(Explanation of our Rating and Pricing Systems)

About the Producer and the Wine

Founded in 1983, Donnafugata is one of the top Sicilian wineries that contributed to the “Sicilian wine revolution” by contributing passion, investments and professionalism to raise the profile of Sicilian winemaking and produce top quality wines.

Their Chiarandà is a 100% Chardonnay wine made from the grapes grown in Donnafugata’s vineyards in a hilly region of the Contessa Entellina DOC appellation near the homonymous town (about halfway between Marsala and Palermo), in the western part of Sicily, at an altitude between 200 and 600 mt (650 to 1,950 ft) above sea level. The vineyards from which Chiarandà is made achieve an excellent density of 4,500 to 6,000 vines/HA and the vine training system used is spurred cordon.

The wine has 13% ABV and is fermented in stainless steel vats and then undergoes 6 months of aging on its lees in a mix of concrete and oak vessels of various sizes plus 24 additional months of in-bottle fining. Given its lively acidity (see, tasting notes below) it is a wine with great aging potential, in the 10 year range. In the US, the Chiarandà retails for about $35.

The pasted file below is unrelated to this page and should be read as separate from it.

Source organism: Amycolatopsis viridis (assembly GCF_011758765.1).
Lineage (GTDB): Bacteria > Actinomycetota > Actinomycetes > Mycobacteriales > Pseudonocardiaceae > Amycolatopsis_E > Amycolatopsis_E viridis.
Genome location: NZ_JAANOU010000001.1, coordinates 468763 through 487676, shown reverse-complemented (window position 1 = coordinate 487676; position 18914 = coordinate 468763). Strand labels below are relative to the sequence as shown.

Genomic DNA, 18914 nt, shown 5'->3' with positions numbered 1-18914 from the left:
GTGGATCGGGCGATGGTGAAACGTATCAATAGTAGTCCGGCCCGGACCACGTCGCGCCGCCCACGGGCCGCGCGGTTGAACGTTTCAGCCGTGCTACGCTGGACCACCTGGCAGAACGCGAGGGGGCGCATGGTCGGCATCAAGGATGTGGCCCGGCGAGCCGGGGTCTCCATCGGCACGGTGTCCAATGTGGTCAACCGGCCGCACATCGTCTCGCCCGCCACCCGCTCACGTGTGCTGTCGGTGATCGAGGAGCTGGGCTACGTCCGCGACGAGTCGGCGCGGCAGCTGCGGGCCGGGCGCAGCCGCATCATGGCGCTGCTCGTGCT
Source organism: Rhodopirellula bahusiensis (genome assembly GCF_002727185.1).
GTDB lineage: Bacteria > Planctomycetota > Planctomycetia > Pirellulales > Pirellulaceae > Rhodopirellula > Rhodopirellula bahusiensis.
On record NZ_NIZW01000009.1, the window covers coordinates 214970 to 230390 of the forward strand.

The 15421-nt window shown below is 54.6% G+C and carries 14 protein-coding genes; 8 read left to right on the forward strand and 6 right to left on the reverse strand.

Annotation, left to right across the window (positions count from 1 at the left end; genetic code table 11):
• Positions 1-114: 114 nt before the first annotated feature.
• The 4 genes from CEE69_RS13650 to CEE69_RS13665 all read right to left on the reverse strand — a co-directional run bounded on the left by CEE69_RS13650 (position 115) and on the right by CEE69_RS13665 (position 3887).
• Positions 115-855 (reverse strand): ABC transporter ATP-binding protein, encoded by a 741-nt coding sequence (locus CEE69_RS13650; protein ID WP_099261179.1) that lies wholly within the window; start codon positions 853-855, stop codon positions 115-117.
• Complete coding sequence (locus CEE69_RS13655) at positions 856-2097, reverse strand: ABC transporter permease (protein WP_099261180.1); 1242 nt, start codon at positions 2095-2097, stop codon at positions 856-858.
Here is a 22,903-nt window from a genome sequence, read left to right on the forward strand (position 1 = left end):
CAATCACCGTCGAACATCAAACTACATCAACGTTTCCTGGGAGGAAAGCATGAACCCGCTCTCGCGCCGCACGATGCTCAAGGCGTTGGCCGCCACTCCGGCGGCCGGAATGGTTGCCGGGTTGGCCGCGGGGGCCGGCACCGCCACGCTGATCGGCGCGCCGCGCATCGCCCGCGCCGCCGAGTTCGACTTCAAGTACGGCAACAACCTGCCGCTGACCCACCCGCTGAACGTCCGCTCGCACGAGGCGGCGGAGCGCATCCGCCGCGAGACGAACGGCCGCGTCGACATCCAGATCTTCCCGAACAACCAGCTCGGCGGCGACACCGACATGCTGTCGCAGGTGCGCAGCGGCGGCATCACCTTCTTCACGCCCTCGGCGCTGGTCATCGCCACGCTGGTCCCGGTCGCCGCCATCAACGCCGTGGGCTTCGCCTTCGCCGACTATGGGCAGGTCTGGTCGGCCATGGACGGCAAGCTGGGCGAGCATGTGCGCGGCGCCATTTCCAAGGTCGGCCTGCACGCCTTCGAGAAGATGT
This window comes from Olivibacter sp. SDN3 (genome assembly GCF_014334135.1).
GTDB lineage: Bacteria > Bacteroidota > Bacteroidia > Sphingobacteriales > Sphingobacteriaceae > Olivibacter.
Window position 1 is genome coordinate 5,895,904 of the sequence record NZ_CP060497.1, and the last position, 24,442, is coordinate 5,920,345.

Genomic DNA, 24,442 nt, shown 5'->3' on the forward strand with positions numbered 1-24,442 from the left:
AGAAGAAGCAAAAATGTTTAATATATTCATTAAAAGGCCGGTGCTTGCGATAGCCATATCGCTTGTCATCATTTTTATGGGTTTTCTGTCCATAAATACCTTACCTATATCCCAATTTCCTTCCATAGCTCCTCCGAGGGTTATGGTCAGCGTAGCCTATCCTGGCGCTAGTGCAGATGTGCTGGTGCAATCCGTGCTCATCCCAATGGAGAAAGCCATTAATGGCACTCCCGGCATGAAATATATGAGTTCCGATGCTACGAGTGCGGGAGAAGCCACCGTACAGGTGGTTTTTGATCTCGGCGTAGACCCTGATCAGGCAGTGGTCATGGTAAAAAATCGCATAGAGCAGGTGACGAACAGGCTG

Our Detailed Review

Let’s now get down to the actual review of the 2009 Chiarandà that I had. As usual, I will use a simplified version of the ISA wine tasting protocol that we described in a previous post: should you have doubts as to any of the terms used below please refer to that post for a refresher.

In the glass, it is a beautiful golden yellow in color, and thick when swirled.

On the nose, its bouquet is intense, fine and definitely complex, with an array of enticing aromas of peach, tangerine, butter, vanilla, herbs (sage), mineral and iodine notes.

In the mouth, the wine is dry, warm, smooth; with lively acidity and pronounced minerality. It is medium to full-bodied with good structure and very balanced, with intense and fine mouth flavors reminiscent of its aromatic palette and a long finish, with those flavors pleasantly lingering in the mouth long after gulping down a sip. Its evolutionary state was ready (meaning, fine to drink now, but can take two or three more years of aging without compromising its qualities).

As usual, if you have tasted Chiarandà before, let me know how you liked it.

Pasta alla Norma: Finding a Good Grocer is Like Finding a Good Friend

Pasta alla Norma

4 Servings

I usually welcome the spring season by cooking pasta alla norma. The reason? Spring brings fresh tomatoes, which are key to the success of this dish. If I close my eyes and dig into my childhood memories, I can still smell the aroma of fresh tomatoes and onions simmering on the stove of my grandmother’s house in Sicily. Actually, this is one of the very few happy memories I have about my vacations in Sicily due to the very… (how do I put this?)… rocky relationship between my grandmother and my mom.